£250m locum bill pushing Scottish NHS ‘to brink of meltdown’

Nicola Sturgeon was challenged over the soaring bill for locum doctors in the NHS at First Ministers Questions. Picture: SWNS
Nicola Sturgeon was challenged over the soaring bill for locum doctors in the NHS at First Ministers Questions. Picture: SWNS
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Stretched hospitals have spent nearly £250 million on costly locum doctors and nurses to fill gaps in the rotas, new figures have shown.

Tory leader Ruth Davidson said the services was “on the brink of meltdown” as the bill for agency staff rose by £41m on the previous year.

The soaring demand for services from growing numbers of elderly patients has placed pressure on the NHS, as health boards are forced to rely on locums to cope, despite record numbers of staff working within the NHS.

Doctors leaders reported “serious difficulties” in recruiting and retaining staff, while nursing vacancies have risen for the fifth consecutive year with about 2,500 posts unfilled.

Ms Davidson accused the SNP of poor planning at First Minister’s Questions yesterday.

She said: “We see an NHS which has become so stretched that we are shelling out a quarter of a billion pounds a year on costly locum cover.

“The First Minister is on the slide because instead of rolling up her sleeves she is tearing up her promise not to hold a second referendum.”

She demanded that Ms Sturgeon take personal responsibility for the impact of decisions she made during her time as health secretary.

Ms Davidson told MSPs: “The First Minister won’t admit it, but this in is part due to the failure by this SNP government to manage the NHS properly.

“Four years ago, as health secretary, Nicola Sturgeon cut training places for nurses and midwives. At the time she called it ‘a sensible way forward’.”

Figures obtained by the Conservatives through freedom of information laws found that £248m was spent on locum doctors and nurses in 2015-16 compared to £206m the previous year.

The NHS in Glasgow spent £72m last year on temporary cover, and in Lothian the figure was almost £45m.

In Grampian, the figure almost doubled in the space of 12 months from £10.9m to £18.1m, while in Lanarkshire the increase was £8.5m to £16.1m.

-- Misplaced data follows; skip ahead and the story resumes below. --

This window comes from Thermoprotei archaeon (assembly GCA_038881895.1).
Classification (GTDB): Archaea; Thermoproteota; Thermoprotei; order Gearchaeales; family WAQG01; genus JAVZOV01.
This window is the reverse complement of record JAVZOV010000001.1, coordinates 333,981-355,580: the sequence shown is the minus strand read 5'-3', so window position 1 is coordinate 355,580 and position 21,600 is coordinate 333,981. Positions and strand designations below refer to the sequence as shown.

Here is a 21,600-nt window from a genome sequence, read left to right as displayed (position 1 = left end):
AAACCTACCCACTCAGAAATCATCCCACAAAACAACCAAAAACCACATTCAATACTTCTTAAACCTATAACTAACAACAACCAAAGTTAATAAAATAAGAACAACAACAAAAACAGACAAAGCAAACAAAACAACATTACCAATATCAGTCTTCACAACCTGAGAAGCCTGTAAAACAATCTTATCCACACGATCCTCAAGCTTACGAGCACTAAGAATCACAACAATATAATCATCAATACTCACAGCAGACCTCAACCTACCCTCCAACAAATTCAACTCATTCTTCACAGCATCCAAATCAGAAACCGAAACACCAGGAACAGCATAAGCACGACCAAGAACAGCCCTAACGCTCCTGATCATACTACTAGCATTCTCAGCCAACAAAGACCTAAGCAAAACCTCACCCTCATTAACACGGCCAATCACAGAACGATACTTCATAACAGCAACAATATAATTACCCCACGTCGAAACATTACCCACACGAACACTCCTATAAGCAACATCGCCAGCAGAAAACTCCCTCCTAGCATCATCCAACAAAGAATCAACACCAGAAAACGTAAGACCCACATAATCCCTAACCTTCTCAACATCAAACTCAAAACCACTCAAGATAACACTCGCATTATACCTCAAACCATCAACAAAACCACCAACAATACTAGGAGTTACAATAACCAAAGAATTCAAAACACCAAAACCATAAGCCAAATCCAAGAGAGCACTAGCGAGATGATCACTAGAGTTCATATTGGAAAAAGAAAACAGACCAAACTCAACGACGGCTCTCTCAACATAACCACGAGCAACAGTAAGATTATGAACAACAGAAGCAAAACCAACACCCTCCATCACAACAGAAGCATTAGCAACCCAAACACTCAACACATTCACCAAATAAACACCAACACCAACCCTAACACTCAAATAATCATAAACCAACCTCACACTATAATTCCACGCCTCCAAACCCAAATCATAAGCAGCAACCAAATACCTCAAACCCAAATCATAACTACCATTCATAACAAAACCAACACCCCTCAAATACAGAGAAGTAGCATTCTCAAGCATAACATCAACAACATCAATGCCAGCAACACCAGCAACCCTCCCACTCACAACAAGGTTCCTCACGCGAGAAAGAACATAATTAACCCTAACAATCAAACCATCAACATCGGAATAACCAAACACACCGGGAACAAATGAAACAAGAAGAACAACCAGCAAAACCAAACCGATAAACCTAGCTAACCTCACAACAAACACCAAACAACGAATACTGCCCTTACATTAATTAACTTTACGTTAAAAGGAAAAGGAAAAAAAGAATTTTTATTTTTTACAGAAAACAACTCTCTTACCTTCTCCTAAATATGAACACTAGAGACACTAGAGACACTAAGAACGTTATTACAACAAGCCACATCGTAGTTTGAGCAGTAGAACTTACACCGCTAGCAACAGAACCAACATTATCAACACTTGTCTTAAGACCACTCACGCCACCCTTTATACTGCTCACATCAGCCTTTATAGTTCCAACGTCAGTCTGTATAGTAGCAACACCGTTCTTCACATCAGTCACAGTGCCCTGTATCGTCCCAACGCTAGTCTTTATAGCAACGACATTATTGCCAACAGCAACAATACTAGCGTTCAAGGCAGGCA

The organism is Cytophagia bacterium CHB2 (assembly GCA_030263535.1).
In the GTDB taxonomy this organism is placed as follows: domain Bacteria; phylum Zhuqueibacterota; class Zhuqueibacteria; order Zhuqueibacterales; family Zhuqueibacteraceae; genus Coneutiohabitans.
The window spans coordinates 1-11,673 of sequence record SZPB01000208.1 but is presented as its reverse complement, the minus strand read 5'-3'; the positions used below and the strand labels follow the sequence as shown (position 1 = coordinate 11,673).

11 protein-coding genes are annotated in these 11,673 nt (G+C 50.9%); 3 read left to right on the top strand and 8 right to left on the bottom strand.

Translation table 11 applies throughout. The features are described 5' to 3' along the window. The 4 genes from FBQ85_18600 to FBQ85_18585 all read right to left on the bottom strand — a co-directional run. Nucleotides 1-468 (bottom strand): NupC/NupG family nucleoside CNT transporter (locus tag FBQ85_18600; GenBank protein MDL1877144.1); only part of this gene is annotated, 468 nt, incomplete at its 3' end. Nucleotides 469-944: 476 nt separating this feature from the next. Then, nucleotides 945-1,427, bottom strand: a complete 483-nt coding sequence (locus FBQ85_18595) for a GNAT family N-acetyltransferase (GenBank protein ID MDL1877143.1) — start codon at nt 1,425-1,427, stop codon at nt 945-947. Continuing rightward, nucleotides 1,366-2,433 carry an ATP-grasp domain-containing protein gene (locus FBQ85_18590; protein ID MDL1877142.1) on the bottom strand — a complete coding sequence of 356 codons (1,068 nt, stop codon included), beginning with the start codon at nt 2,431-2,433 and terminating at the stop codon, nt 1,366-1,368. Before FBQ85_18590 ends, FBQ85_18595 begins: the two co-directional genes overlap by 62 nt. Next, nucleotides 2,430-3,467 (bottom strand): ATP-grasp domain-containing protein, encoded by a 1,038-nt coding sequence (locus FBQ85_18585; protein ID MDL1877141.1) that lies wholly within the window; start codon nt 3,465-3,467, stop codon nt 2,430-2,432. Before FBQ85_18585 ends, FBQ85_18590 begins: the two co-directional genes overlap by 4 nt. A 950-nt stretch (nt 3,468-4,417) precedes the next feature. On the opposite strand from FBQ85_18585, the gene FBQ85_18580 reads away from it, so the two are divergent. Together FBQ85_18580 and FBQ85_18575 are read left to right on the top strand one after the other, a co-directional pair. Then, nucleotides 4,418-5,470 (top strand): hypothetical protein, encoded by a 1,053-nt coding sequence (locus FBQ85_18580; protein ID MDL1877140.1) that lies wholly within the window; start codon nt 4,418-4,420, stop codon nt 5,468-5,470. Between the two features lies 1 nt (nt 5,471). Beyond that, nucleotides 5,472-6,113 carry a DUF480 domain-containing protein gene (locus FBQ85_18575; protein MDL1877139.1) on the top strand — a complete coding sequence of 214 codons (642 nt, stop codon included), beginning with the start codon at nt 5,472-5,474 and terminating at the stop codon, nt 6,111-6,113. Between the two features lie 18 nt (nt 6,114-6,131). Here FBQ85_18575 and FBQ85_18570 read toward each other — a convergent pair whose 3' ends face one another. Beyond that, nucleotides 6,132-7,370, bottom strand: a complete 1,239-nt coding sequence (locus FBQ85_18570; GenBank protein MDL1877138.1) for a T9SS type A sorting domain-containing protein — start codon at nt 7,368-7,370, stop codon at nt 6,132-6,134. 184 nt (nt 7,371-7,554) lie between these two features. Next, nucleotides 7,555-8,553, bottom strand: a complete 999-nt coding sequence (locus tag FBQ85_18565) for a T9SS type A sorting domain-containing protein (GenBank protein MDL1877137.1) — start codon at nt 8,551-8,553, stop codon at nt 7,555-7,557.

Ms Sturgeon insisted there has been a reduction of more than 60 per cent in agency staff working in the NHS since the SNP came to power in 2007 and the number of qualified nurses and midwives had risen by more than 5 per cent in that time.

The First Minister accepted health boards needed to use agency staff at times to deliver quality care but said ministers are clear that NHS bosses should minimise the use of agency staff.

Staff numbers in the NHS has increased by more than 11,000 since the SNP came to power, including a 25 per cent rise in doctors, she claimed.

Ms Sturgeon added: “Yes, there are challenges in our national health service. That is because of the increasing demand coming from an ageing population. That is why we have pledged record funding for our health service.

“We are transforming primary care, investing more in social care and community care, and expanding elective treatment capacity as well.”

Nursing leaders have previously warned that staff face huge pressure at work and many said they were too busy to care for their patients properly. A recent NHS staff survey found that only a quarter of Scottish nurses and midwives felt there were enough staff to allow them to do their job properly, while official data showed that hundreds of positions have lain empty for more than three months.

Meanwhile the Royal College of Midwives has spoken of a “retirement timebomb” in the professions as older midwives make up a large proportion of the workforce.

One of Scotland’s most senior doctors called for “immediate action” to fill the empty posts permanently and to reduce the burden on struggling staff.

Dr Peter Bennie, chairman of the British Medical Association (BMA) in Scotland, said: “We have been warning for some time that the NHS in Scotland is facing serious difficulties in recruiting and retaining doctors and this increase in expenditure on locum staff is further evidence that this problem is a growing one.

“Every vacant post puts more of a burden on already overstretched medical staff and leaves health boards attempting to plug the gaps by trying to secure temporary locum cover.

“The only way that this issue can be tackled in the long-term is by filling vacant posts on a permanent basis.

“To achieve this immediate action must be taken to attract doctors to work in Scotland, ensure that vacant posts are filled and to value and retain those doctors we already have in place.”